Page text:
/g;s/40/4/g;s/30/3/g;s/20/2/g;s/10/1/g"
\$\endgroup\$
2
\$\begingroup\$

R 23 25 27chars

Just get the right tool for the job. Simple use of grep in R, nothing fancy.

This is what it does: grep all instances of 2 in the vector 0 until 10e6 and count the number of results using length.

length(grep(2,0:100000,value=TRUE))

length(grep(2,0:10e6))

Result: [1] 468559


Offcourse you can write a function that takes the numbers as an input, just like it is shown in the example.

count = function(x=0, y=1000000, z=2){
  length(grep(z,x:y))
}

Now you can call count with with x, y and z, if unset (that is by default), the values for x, y and z are 0, 1000000 and 2 respectively. Some examples:

count()
[1] 468559

or

count(20, 222, 2)
[1] 59

or

count(0, 100, 10)
[1] 2

Some here think time is of importance, using this function in R takes around 1 second.

system.time(count())
user  system elapsed 
0.979   0.003   0.981
\$\endgroup\$
  • \$\begingroup\$ maybe it's quite too short ;-) \$\endgroup\$ – Obl Tobl Feb 10 '14 at 16:23
  • \$\begingroup\$ Well, this is not code-golf anyway :) I wonder: what would the program look like if it had to take the numbers as input (rather than hardcoding them)? \$\endgroup\$ – Timwi Feb 11 '14 at 0:53
  • \$\begingroup\$ Created a function for the unimaginative ;) \$\endgroup\$ – CousinCocaine Feb 11 '14 at 8:04
1
\$\begingroup\$

JavaScript (ES6), 63

f=(i,j,n)=>{for(c=0;i<=j;!~(''+i++).indexOf(n)?0:c++);return c}

Usage:

f(0, 1e6, 2)
> 468559

Un-golfed:

f = (i,j,n) => {
  for(
    // Initialize the counter.
    c=0;
    // Iterate through all integers.
    i<=j;
    // Convert current number into string then increment it.
    // Check if the digit appears into the current number.
    !~(''+i++).indexOf(n)
      // Occurence not found.
      ? 0
      // Occurence found.
      // Add 1 to the counter.
      : c++
  );
  return c
}
\$\endgroup\$
1
\$\begingroup\$

Ruby

Basically I took Pablo's answer and semi-golfed (38 chars if you drop unnecessary whitespace) it into a not-so-great example of using select.

It selects every index in the range (x .. y) that contains z. This intermediate result is unfortunately stored in an array, whose size is then returned.

x,y,z = $*
p (x..y).select{ |i| i[z] }.size

It looks pretty neat both syntactically and semantically, although the i[z] part doesn't really seem to make sense.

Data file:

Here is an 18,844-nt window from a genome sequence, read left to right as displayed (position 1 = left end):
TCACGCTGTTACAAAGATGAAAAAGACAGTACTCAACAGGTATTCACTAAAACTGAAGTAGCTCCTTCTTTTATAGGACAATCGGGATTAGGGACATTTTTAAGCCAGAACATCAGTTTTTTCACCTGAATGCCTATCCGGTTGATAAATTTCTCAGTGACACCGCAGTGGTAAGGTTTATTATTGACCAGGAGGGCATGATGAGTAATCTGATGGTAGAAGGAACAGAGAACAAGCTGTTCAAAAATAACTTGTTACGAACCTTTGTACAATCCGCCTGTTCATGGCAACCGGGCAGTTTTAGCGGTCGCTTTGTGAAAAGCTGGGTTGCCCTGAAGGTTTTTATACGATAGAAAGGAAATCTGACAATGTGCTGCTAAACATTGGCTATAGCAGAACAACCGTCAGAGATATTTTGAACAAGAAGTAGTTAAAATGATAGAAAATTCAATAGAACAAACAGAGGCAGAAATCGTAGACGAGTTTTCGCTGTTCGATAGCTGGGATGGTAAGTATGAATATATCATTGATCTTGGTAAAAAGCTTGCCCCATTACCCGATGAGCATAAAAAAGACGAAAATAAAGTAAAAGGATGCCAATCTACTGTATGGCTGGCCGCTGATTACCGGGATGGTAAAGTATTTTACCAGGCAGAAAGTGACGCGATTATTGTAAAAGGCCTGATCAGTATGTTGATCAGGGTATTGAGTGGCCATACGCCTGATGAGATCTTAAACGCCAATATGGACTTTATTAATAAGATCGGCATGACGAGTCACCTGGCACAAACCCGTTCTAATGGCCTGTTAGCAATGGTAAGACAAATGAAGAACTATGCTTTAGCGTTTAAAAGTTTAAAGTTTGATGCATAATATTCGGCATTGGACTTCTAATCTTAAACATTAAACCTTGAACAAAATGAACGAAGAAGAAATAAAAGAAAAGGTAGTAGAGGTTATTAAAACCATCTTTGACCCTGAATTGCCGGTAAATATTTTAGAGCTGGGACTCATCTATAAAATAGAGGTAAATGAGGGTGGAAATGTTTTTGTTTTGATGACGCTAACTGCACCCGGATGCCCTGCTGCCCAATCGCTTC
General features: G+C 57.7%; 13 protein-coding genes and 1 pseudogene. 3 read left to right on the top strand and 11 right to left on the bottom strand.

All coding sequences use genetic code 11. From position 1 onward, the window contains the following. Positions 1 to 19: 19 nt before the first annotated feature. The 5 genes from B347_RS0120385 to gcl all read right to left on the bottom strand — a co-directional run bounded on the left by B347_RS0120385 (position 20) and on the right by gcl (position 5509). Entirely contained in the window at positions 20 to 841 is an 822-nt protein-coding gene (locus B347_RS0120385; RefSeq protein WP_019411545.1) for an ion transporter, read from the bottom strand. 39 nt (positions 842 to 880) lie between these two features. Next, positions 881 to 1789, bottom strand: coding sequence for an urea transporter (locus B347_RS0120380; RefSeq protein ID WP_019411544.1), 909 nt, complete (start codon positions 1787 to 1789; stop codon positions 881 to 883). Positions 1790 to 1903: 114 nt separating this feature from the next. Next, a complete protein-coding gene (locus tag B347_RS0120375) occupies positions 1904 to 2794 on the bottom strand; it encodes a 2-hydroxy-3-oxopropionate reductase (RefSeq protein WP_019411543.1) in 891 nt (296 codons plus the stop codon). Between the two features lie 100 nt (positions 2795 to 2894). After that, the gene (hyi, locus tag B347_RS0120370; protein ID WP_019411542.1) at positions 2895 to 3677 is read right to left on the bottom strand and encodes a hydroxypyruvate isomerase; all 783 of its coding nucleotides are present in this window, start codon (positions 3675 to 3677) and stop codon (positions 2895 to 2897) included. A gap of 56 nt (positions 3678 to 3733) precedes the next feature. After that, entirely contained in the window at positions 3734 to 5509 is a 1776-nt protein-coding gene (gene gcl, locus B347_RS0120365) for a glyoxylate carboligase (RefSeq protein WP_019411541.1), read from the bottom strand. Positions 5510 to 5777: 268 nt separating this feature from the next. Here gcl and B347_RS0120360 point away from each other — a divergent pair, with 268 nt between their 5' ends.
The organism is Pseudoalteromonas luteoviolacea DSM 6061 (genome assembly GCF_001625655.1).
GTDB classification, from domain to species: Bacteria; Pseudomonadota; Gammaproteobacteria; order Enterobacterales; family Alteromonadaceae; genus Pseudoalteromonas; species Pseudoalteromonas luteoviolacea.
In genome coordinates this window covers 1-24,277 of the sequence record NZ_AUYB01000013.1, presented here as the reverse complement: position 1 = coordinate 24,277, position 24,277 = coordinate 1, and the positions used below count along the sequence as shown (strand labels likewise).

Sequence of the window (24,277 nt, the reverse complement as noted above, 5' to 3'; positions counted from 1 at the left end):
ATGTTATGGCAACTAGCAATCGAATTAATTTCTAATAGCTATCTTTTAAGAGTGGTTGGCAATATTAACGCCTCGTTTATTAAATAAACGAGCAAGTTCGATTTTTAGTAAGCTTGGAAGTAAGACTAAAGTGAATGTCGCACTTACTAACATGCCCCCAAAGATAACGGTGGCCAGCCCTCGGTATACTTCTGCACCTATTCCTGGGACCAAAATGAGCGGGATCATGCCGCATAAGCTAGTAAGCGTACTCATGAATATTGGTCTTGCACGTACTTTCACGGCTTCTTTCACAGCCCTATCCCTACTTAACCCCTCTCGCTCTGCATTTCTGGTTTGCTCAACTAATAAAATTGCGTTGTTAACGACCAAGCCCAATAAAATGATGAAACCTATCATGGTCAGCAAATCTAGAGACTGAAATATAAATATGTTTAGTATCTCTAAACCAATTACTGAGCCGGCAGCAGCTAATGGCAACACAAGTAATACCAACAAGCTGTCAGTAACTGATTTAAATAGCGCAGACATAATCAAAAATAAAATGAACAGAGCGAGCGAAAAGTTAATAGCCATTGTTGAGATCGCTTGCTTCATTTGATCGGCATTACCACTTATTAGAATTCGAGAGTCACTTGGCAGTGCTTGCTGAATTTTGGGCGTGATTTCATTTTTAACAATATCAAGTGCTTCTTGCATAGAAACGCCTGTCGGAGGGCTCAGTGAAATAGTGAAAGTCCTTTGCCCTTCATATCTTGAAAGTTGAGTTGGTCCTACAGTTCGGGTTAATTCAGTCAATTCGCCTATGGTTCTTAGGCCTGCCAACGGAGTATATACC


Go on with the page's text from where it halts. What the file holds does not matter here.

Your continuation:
It works because x and y actually are strings, not numbers! Thus each i is also a string, and i[z] of course checks if the string z is contained in i.

$ ruby count-digits.rb 100 200 20
2
$ ruby count-digits.rb 0 1000000 2
468559
\$\endgroup\$
1
\$\begingroup\$

Python 2.7, 70 signs

f = lambda x,y,z: sum(map(lambda x: str(z) in str(x), range(0, y+1)))

>>> f(0, 1000000, 2)
468559

Shorter, 65 signs

g = lambda x, y, z: sum(str(z) in str(i) for i in range(0, y+1))
>>> g(0, 1000000, 2)
468559
\$\endgroup\$
  • \$\begingroup\$ I don't think you need range(0,y+1) if range(y+1) does the same thing. Also, you can remove most of those spaces if you're golfing... \$\endgroup\$ – SimonT Feb 11 '14 at 3:46
1
\$\begingroup\$

Using Ruby's Enumerable#grep:

start, stop, target = $*
p (start..stop).grep(Regexp.new target).size
\$\endgroup\$
1
\$\begingroup\$

T-SQL

If I can assume variables @X, @Y, and @Z are available:

With an (arbitrarily large ;) existing numbers table - 65

select count(*)from n where n>=@X and n<=@Y and n like '%'+@Z+'%'

With a recursive CTE - 127

with n(n)as(select @X union all select n+1 from n where n<@Y)select count(*)from n where n like'%'+@Z+'%'option(MAXRECURSION 0)

If the variables need to be defined explicitly:

Add 58 to both answers -- Numbers table: 123, Recursive CTE: 185

declare @X int=0;declare @Y int=100;declare @Z varchar(30)='2';

I have no idea how much memory the recursive CTE can use, but it's certainly not going to win any speed contests. The example of searching for 2 in 0 to 1000000 takes 8 seconds on my system.

Here's a SQL Fiddle if anyone wants to play with it. The 1000000 query takes 30+ seconds to run.

\$\endgroup\$
  • \$\begingroup\$ not fast but very creative! \$\endgroup\$ – Obl Tobl Feb 10 '14 at 19:02
1
\$\begingroup\$

Rebol

; version 1 (simple loop counting)

count: func [x [integer!] y [integer!] z [integer!] /local total] [
    total: 0
    for n x y 1 [if found? find to-string n z [++ total]]
    total
]


; version 2 (build series/list and get length)

count: func [x [integer!] y [integer!] z [integer!]] [
    length? collect [for n x y 1 [if find to-string n z [keep true]]]
]

Usage example in Rebol console (REPL):

>> count 0 1000000 2
== 468559
\$\endgroup\$
1
\$\begingroup\$

PowerShell

Two solutions, both 40 37 chars.

For all versions of PowerShell:

$a,$b,$c=$args;($a..$b-match$c).count

PowerShell V3 and up have the sls alias for Select-String. This requires the @ to force an array if only one value makes it through the pipeline.

$a,$b,$c=$args;@($a..$b|sls $c).count
\$\endgroup\$
1
\$\begingroup\$

Batch

@setLocal enableDelayedExpansion&@set a=0&@for /L %%a in (%1,1,%2) do @set b=%%a&@if "!b:%3=!" NEQ "!b!" @set/aa+=1
@echo !a!

H:\uprof>count 0 1000000 2
468559

H:\uprof>count 1 2 3
0

A bit more readable -

@setLocal enableDelayedExpansion
@set a=0
@for /L %%a in (%1,1,%2) do (
    @set b=%%a
    @if "!b:%3=!" NEQ "!b!" @set/aa+=1
)
@echo !a!

Nice and simple. Uses string manipulation to check if the variable !b! is the same as itself without the third user input, %3 (!b:%3=!).

\$\endgroup\$
1
\$\begingroup\$

Mathematica

First way: strings

x, y, z are converted to strings. If a string-integer is not free of z, it is counted.